|Photos credit I-Karate taken by Sportfile|
The Inclusive Karate World Cup took place in Dublin, with teams from 13 countries including 47 Irish athletes taking to the mats. The hairs were rising on the back of my neck watching the parade come in, led by a piper of course.
Sisters Emma and Kate Connolly have been training Karate for about two and a half years. Both with only positive experiences, they have very different views on the competition side of the day.
Kate said: ‘I love this, I love seeing the atmosphere and making friends here. Winning isn’t important for me, I love coming here. I don’t get nervous.’ Emma interrupted her to say: ‘I do get a little nervous, sometimes I get nervous but when I’m working on something I don’t want to stop. ‘
The two athletes who are living with a mild Intellectual Disability go to Scoil Ciaran in Glasnevin, and train regularly to keep their place on the Irish squad.
|Photos credit I-Karate taken by Sportsfile|
Organiser Anne Caulfield says the Inclusive Karate movement is growing in Ireland. One of her son’s Eoghan competed at the weekend also, but she’s in it now for much more than family reasons.
She said: “It is growing here, you need a specific kind of coach. They have to be able to interact with the athletes, Some of the younger children would feel anxiety going into a mainstream session, it’s off-putting for them. But in the Inclusive Karate, no-one notices if a child is just walking around and taking things in. Some of the kids learn in a different way.”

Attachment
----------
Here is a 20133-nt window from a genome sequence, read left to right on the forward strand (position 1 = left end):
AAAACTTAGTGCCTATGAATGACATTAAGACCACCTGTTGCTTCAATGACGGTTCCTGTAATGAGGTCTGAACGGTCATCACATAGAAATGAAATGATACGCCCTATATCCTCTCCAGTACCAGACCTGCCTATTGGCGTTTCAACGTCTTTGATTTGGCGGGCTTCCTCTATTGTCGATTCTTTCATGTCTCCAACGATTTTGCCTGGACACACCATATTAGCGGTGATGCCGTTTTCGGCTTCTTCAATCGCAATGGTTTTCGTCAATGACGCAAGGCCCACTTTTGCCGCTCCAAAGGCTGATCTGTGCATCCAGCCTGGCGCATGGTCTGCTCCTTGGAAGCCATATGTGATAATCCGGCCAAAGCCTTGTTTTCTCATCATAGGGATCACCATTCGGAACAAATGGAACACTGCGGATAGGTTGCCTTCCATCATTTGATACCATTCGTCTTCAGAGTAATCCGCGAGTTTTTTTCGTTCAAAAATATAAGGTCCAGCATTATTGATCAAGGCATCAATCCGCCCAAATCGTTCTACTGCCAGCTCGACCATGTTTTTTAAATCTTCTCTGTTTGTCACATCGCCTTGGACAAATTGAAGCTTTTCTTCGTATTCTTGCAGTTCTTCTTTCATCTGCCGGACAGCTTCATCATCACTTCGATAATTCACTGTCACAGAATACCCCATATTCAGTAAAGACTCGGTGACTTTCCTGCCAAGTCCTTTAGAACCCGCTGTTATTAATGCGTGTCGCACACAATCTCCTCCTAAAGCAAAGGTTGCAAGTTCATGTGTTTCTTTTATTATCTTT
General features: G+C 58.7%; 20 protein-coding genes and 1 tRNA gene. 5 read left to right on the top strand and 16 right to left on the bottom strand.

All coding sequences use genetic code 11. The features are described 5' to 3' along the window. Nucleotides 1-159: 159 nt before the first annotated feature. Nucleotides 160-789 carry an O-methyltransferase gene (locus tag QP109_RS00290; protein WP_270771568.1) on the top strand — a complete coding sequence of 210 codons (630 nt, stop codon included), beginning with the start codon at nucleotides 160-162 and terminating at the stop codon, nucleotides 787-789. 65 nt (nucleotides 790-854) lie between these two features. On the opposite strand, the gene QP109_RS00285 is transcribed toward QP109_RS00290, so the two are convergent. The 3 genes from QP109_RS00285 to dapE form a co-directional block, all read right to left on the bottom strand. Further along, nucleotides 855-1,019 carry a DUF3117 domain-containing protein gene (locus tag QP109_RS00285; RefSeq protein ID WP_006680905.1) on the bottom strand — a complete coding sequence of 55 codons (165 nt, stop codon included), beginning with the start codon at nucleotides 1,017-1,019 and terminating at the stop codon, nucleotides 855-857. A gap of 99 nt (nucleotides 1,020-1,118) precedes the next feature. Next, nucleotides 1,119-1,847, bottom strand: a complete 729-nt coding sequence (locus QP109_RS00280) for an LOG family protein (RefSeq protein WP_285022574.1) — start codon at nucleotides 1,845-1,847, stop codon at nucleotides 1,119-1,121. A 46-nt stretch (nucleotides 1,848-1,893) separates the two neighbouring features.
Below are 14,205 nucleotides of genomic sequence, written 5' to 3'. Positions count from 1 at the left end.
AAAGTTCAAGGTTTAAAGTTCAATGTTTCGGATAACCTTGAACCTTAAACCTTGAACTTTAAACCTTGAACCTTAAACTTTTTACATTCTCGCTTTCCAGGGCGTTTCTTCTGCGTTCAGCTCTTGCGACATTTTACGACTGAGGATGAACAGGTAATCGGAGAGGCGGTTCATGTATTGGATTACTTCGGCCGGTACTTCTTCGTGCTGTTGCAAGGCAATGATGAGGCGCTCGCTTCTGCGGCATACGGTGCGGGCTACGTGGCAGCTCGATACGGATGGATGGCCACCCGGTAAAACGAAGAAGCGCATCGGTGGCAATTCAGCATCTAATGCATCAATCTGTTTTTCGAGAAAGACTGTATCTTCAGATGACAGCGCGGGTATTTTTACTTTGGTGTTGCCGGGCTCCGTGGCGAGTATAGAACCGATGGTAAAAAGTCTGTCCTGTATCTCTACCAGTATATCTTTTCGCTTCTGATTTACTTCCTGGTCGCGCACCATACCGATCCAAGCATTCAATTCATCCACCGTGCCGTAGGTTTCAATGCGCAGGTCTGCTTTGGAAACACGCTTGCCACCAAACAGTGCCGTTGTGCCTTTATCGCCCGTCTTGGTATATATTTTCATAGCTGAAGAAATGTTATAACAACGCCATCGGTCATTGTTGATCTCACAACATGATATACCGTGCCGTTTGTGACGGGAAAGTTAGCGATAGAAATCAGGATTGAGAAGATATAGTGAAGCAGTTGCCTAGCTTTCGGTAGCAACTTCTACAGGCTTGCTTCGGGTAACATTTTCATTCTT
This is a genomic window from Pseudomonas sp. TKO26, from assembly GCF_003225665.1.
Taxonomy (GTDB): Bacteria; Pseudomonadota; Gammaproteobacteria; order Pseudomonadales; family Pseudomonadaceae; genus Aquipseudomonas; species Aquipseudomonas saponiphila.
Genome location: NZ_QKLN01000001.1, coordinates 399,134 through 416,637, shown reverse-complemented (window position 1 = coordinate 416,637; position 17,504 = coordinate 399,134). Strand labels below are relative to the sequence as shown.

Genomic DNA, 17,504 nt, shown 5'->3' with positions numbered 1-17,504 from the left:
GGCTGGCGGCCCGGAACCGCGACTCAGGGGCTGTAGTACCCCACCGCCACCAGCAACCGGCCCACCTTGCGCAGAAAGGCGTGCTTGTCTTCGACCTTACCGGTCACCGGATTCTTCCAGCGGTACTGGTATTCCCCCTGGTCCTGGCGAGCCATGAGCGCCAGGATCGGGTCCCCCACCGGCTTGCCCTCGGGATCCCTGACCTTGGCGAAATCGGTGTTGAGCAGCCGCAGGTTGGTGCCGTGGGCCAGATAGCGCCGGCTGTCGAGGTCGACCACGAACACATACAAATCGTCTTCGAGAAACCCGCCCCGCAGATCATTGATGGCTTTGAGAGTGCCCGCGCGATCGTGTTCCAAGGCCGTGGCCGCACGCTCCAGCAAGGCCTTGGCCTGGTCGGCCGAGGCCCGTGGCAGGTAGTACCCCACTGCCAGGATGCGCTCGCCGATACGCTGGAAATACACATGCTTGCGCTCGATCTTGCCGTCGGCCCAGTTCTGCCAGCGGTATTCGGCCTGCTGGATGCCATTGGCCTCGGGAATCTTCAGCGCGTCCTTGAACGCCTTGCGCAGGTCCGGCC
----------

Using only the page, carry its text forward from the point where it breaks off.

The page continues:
Eoghan says he started off having difficulties in the class, but seven years on he’s not only competing but also coaching juniors.
The young athlete, who has Autism, said: “I did pretty well today, I didn’t place but I’ve been improving steadily. That was the best Kata I have ever done. Karate has turned me into a different person – when I was a kid I would not use my voice, would not raise my voice. I really like that you travel so much, and you meet other people doing Karate. That’s what I find so interesting.’